Councils in many service areas charge fees, for example for swimming or parking services. There are a host of legal powers available to councils to charge for services. There are also a number of specific legal restrictions that prevent charging for certain services and it is important to remember that the charging power under the Local Government Act 2003 (England and Wales) only applies to ‘discretionary services’ not statutory services. Charging powers were reaffirmed for English authorities under the Localism Act 2011 but again there are some restrictions around how and on what services councils can use charging powers.
Discretionary services are those services that an authority has the power but not a duty to provide. An authority may charge where the person who receives the service has agreed to its provision. A council could not for example charge for its education services that it is required to provide but it could charge for say a window cleaning services that it offers as an extra service.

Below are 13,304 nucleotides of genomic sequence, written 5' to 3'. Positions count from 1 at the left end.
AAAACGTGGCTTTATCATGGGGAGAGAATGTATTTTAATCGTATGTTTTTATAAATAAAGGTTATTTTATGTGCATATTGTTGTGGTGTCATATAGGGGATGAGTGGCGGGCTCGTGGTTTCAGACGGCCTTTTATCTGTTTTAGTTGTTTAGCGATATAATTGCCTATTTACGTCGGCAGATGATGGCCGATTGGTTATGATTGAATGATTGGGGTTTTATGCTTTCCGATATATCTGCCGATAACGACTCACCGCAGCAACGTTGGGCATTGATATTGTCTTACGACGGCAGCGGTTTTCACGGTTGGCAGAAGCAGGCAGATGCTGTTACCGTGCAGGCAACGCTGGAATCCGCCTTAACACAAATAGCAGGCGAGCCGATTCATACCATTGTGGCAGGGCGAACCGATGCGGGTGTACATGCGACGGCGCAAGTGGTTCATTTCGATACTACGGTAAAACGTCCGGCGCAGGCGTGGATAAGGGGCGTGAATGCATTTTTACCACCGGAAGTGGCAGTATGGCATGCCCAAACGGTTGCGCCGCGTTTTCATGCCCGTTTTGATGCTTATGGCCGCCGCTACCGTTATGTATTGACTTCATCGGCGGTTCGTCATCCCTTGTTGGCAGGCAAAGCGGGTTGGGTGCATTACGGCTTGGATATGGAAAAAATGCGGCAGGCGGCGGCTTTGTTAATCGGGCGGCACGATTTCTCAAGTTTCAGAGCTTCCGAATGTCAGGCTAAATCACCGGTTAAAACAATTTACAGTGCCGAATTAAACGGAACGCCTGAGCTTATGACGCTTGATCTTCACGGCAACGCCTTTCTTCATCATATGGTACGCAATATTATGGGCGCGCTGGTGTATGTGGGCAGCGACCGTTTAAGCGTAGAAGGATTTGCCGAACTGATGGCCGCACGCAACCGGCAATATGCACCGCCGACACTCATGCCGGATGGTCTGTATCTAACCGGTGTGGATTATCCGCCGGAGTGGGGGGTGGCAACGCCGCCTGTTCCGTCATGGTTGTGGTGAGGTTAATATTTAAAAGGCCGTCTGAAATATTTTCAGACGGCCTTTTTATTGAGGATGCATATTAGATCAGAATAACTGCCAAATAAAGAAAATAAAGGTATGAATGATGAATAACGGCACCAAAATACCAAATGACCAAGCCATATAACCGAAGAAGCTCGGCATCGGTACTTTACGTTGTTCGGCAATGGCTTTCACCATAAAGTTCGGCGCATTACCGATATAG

If charging is done for a commercial purpose or a profit ( using powers under the 2003 Local Government Act or the Localism Act 2011 ) it must be through a trading company.
The essential difference between charging and trading under the 2003 Act is that charging for discretionary services is limited to cost recovery whereas trading (through a company) permits the making of a profit. There are 4 main differences in the powers:
There have also been recent changes introduced through the Localism Act